In 1995 I purchased my first amateur radio, a 2 meter HT, shortly after I passed the technician class test. The radio was the HTX-202 from Radio Shack. There was a single repeater in the area I lived in at the time, and I would also use this HT for simplex and packet radio.
One of the first things I noticed with this HT was the excellent audio quality in receive – to this day I have yet to hear anything close to that quality. By quality, I’m referring to the full range in sound – it doesn’t sound flat or tinny like all of the other HTs I have.
ER1 – Internal Battery Replacement
Up until recently, I wasn’t involved in the hobby, and I had packed the radio away where it stayed packed in a box for several moves. Recently, when I unpacked it and powered it up, ER1 appeared on the LCD screen. The owners manual describes how to clear the error, but the cause is a dead internal CR2032 battery. This battery is used to store the memories in the radio when it is turned off.
CR2032 batteries are still readily available. These batteries were affixed in the radio by a spot-welded connector on both sides of the battery. There was also a plastic sticker over the top of the battery and shrink wrapped plastic around the sides to prevent shorting.
I wanted to replace the battery in a way that would be easier to change again, if needed. I found inexpensive CR2032 battery holders which would fit inside the radio and allow the battery to be removed easily when needed.
In order to secure the battery holder in the radio, I relied on the solder connection for the negative side of the battery holder to the metal shield in the radio to hold it in place. Then I soldered the positive lead to the positive side of the battery holder. I decided to place some electrical tape below the positive lead in case the battery holder moved slightly, to prevent any shorting.
I used the same method on both the HTX-202 and HTX-404. After re-assembly, both HTs displayed the ER1 for the last time after the reset procedure.
Noisy High / Low Power Switch
A few days after I replaced the internal backup batteries, I noticed some intermittent popping or crackling with light static on my transmitted audio signal. It seemed to occur only on high power. At first I was concerned that perhaps I had a bad solder connection or other issue with the radio. However, it ended up being an issue with the high / low power switch. This switch is a push button slider switch similar to a ball point pen mechanism (sounds similar as well).
I used a tiny amount of Deoxit D5 inside the switch – I did not remove anything but the cover of the radio to spray a tiny amount in the opening of the switch. I switched between high and low a bunch of times and the popping and crackling was gone.
The original battery packs in these HTs were NiCd. Needless to say, these were dead and not chargeable. There are replacement packs available – however they are Ni-Mh and around 8-9 volts. These radios came with a pack that can hold 6 AA batteries, which provide a total of up to 9 volts. Instead of using Ni-Mh batteries in this pack, I decided to use lithium ion batteries which are now available. Unlike the Ni-Mh AA batteries, the lithium ion batteries produce a full 1.5 volts each. Ni-Mh batteries provide 1.2 volts each.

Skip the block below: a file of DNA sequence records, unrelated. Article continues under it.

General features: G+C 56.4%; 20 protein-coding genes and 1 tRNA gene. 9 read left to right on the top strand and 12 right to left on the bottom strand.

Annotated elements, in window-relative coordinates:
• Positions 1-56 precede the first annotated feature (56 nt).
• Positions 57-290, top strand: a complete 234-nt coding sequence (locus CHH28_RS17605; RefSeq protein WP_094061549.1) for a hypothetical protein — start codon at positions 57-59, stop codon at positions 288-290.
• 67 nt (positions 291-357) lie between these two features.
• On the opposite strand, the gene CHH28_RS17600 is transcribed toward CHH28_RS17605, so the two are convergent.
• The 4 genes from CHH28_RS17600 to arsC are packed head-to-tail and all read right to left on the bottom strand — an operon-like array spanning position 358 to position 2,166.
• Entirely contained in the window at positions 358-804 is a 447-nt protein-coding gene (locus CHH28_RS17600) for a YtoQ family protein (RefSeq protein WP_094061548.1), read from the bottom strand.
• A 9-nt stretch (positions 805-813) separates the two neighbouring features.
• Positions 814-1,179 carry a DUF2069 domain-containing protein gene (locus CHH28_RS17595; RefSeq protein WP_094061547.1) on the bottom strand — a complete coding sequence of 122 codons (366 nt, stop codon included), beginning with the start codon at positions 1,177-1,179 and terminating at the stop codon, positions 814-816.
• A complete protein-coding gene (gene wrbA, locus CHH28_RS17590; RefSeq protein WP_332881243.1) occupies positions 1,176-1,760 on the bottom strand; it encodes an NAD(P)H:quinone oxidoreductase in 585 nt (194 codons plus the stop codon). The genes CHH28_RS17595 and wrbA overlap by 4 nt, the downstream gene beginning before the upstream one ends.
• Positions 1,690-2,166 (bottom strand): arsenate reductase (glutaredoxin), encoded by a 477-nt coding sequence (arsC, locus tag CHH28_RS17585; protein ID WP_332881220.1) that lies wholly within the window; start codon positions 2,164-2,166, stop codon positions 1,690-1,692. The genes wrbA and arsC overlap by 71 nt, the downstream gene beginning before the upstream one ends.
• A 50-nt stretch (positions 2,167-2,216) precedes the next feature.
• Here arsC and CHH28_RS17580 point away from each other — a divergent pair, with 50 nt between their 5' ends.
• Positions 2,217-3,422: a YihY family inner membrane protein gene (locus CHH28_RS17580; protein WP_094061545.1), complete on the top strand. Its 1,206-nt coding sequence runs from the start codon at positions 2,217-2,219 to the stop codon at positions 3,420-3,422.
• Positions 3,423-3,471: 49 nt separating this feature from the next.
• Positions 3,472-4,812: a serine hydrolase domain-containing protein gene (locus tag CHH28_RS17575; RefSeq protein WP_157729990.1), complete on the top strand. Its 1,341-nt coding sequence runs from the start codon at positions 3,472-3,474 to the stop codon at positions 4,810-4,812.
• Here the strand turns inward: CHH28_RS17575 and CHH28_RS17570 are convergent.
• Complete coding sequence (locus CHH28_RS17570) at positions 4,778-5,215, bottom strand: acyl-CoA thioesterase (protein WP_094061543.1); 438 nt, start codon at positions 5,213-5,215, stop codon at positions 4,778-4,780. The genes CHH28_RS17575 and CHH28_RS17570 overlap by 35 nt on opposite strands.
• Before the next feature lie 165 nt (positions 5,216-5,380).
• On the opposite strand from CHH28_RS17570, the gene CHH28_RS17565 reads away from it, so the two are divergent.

The HTX-202 and HTX-404 have a high / low power slider switch. On the HTX-202, low power, the RF output is 1 watt. On high power, RF output power varies with how much DC input voltage you provide. For example, the maximum RF output of 6 watts occurs with 13.8 volts, the minimum of 2.5 watts occurs when using the 7.5 volt packs which originally came with the HT. When using the 6 AA pack with lithium ion batteries, this provides a full 9 volts of power to the HT for a 4 watt output.
On the HTX-404, the low power output is 0.5 watts. On high power, the output also varies with how much DC input voltage you provide. The maximum power output is 5 watts at 13.8 volts, and the minimum of 1.5 watts occurs when using the 7.5 volt packs. When using the 6 AA pack with lithium ion batteries (9 volts of power) provides 2.5 watts.
The lithium ion AA batteries provide more amp-hours than the Ni-Mh equivalent. These can be found on Amazon, and the brand name I’ve purchased is EBL. They’re rechargeable via a micro USB cable.
It should be noted that these HTs can overheat when used at high power on 13.8 volts. It is my opinion that 13.8 volts on high power should be avoided. I would even limit high power at 12 volts if possible, and to be sure to attach the metal belt clip that came with the HT – this provided a bit more of a heat sink effect, which helps keep the radio cool.
I’ve read in several places that the battery pack should be removed when external aux power is supplied.
HTX-404 70cm Band Coverage
When I bought the HTX-404, I did so when it was on clearance for a serious discount. Radio shack would discount discontinued items more each month which until they were all sold. I was able to pick up this model at a bargain price.
At the time I bought my HTX-404, there was no 70cm activity in my area at all. I didn’t really make use of the HT. Recently after getting back into the hobby and fixing up these HTs, I noticed the coverage on 70cm was from 440 MHz – 450 MHz. I thought at first this was a limitation of this model.
The owners manual has a note regarding the band coverage and enabling the full band:
I was glad to see both of these HTs operating perfectly again. If you’re looking for one of these HTs, there are still plenty of them for sale on eBay. These were well built in my opinion, certainly for the price back then and today, if buying them used.